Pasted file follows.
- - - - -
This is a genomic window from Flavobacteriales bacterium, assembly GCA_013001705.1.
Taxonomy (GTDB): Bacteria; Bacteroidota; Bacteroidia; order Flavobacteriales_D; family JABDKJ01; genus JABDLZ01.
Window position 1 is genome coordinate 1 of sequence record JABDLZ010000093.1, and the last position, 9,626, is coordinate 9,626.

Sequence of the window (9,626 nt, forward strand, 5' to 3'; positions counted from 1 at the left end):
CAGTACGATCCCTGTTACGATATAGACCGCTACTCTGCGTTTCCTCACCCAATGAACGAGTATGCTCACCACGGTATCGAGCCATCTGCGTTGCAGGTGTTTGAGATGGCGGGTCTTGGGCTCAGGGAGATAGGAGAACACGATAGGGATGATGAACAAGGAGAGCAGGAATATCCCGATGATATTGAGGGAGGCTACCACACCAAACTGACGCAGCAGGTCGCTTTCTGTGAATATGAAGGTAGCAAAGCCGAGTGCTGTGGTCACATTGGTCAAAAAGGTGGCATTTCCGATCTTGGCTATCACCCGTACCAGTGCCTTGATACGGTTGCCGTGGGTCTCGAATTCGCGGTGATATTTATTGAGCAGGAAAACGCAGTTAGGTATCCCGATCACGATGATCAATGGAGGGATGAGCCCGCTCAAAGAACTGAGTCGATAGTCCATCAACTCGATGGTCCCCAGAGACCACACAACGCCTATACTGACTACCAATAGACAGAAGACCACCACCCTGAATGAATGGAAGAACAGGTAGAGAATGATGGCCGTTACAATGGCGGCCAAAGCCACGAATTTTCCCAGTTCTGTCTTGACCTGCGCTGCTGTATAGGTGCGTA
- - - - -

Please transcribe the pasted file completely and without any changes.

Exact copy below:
This is a genomic window from Flavobacteriales bacterium, assembly GCA_013001705.1.
Taxonomy (GTDB): Bacteria; Bacteroidota; Bacteroidia; order Flavobacteriales_D; family JABDKJ01; genus JABDLZ01.
Window position 1 is genome coordinate 1 of sequence record JABDLZ010000093.1, and the last position, 9,626, is coordinate 9,626.

Sequence of the window (9,626 nt, forward strand, 5' to 3'; positions counted from 1 at the left end):
CAGTACGATCCCTGTTACGATATAGACCGCTACTCTGCGTTTCCTCACCCAATGAACGAGTATGCTCACCACGGTATCGAGCCATCTGCGTTGCAGGTGTTTGAGATGGCGGGTCTTGGGCTCAGGGAGATAGGAGAACACGATAGGGATGATGAACAAGGAGAGCAGGAATATCCCGATGATATTGAGGGAGGCTACCACACCAAACTGACGCAGCAGGTCGCTTTCTGTGAATATGAAGGTAGCAAAGCCGAGTGCTGTGGTCACATTGGTCAAAAAGGTGGCATTTCCGATCTTGGCTATCACCCGTACCAGTGCCTTGATACGGTTGCCGTGGGTCTCGAATTCGCGGTGATATTTATTGAGCAGGAAAACGCAGTTAGGTATCCCGATCACGATGATCAATGGAGGGATGAGCCCGCTCAAAGAACTGAGTCGATAGTCCATCAACTCGATGGTCCCCAGAGACCACACAACGCCTATACTGACTACCAATAGACAGAAGACCACCACCCTGAATGAATGGAAGAACAGGTAGAGAATGATGGCCGTTACAATGGCGGCCAAAGCCACGAATTTTCCCAGTTCTGTCTTGACCTGCGCTGCTGTATAGGTGCGTA